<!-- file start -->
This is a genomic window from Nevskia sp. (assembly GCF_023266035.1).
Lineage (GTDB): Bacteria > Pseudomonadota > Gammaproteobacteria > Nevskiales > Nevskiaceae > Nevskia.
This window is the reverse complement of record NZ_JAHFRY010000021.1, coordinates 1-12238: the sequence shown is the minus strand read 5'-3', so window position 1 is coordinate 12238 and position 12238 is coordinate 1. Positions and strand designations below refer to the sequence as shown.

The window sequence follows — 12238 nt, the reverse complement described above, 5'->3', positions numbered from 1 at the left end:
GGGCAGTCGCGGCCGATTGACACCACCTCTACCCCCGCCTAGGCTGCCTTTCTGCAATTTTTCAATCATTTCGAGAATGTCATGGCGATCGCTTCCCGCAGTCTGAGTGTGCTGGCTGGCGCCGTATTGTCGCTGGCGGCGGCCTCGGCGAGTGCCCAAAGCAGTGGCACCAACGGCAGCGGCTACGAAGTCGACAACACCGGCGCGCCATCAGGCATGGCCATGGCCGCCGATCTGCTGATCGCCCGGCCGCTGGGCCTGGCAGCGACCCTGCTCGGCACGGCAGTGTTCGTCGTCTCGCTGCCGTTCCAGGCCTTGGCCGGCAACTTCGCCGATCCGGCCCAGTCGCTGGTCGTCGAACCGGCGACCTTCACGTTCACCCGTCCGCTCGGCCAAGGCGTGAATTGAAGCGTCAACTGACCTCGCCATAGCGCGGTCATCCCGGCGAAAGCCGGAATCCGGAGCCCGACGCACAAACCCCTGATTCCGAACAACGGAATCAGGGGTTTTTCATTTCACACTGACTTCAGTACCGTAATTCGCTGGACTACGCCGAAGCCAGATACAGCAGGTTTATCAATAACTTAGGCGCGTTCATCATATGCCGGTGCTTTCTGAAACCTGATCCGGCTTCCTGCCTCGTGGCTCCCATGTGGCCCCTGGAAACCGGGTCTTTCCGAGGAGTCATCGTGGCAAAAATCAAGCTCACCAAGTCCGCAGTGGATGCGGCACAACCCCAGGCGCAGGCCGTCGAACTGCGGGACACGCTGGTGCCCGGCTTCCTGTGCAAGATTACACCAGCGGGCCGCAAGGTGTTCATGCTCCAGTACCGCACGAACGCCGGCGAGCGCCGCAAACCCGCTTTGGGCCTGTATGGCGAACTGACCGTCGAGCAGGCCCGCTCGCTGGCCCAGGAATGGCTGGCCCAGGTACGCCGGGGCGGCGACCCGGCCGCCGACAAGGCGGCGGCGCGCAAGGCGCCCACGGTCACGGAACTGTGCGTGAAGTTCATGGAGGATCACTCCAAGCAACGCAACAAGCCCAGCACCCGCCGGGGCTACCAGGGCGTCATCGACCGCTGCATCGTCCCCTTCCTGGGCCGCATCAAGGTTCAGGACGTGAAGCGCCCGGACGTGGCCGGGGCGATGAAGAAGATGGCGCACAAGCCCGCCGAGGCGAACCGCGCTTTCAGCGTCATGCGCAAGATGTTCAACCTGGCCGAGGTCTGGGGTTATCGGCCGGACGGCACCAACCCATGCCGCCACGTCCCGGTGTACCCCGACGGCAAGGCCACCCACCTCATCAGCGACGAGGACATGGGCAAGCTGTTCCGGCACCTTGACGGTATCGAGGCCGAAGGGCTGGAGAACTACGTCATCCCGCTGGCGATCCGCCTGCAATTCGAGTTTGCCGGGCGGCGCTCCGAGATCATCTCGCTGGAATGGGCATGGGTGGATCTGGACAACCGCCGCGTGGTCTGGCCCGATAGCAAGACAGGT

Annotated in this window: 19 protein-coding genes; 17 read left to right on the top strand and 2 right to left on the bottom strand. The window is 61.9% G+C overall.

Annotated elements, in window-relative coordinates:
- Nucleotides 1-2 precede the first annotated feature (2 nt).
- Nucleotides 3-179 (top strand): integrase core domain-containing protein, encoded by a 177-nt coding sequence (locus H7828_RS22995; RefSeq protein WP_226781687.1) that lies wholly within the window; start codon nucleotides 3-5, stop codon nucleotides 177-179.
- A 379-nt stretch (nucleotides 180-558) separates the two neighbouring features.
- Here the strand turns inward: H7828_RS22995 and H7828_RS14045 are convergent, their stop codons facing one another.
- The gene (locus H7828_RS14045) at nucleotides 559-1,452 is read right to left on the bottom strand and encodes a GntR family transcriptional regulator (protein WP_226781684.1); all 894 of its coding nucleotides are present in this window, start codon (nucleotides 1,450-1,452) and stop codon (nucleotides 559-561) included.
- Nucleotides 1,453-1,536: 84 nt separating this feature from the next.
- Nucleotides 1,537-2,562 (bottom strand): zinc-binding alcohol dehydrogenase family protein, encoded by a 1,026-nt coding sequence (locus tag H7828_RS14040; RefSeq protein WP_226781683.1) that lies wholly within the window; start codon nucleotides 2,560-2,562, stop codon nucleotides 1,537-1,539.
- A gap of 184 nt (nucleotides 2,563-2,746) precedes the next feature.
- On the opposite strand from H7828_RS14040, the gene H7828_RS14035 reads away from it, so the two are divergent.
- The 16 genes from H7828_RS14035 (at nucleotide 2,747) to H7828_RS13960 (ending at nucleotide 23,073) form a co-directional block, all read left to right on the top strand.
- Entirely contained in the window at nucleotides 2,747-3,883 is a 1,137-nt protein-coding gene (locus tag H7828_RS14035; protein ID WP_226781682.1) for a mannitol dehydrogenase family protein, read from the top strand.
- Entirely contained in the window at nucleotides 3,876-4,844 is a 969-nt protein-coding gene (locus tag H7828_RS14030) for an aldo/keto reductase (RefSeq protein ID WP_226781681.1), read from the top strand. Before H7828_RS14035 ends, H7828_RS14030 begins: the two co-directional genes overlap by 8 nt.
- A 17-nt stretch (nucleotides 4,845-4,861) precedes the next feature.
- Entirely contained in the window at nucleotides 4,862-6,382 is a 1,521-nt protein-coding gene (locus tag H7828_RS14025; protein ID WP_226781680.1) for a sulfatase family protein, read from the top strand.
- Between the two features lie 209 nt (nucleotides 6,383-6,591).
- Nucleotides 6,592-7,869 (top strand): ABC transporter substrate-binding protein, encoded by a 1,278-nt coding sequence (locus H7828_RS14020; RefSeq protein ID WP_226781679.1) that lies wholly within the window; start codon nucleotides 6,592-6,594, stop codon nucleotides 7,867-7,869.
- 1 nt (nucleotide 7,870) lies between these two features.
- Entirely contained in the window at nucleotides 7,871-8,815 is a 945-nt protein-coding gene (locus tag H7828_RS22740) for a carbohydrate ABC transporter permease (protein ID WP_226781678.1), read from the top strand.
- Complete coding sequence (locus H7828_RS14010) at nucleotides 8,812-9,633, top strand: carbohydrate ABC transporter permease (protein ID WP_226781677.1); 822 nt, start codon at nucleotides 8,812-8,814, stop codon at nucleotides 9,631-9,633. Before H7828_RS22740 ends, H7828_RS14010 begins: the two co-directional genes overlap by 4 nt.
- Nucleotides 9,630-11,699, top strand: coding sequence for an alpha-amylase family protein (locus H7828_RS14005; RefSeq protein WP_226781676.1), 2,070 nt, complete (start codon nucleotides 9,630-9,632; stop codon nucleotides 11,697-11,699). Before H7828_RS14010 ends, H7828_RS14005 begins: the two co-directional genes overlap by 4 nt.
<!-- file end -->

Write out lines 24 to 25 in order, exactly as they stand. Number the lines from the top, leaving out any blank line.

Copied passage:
- 1 nt (nucleotide 7,870) lies between these two features.
- Entirely contained in the window at nucleotides 7,871-8,815 is a 945-nt protein-coding gene (locus tag H7828_RS22740) for a carbohydrate ABC transporter permease (protein ID WP_226781678.1), read from the top strand.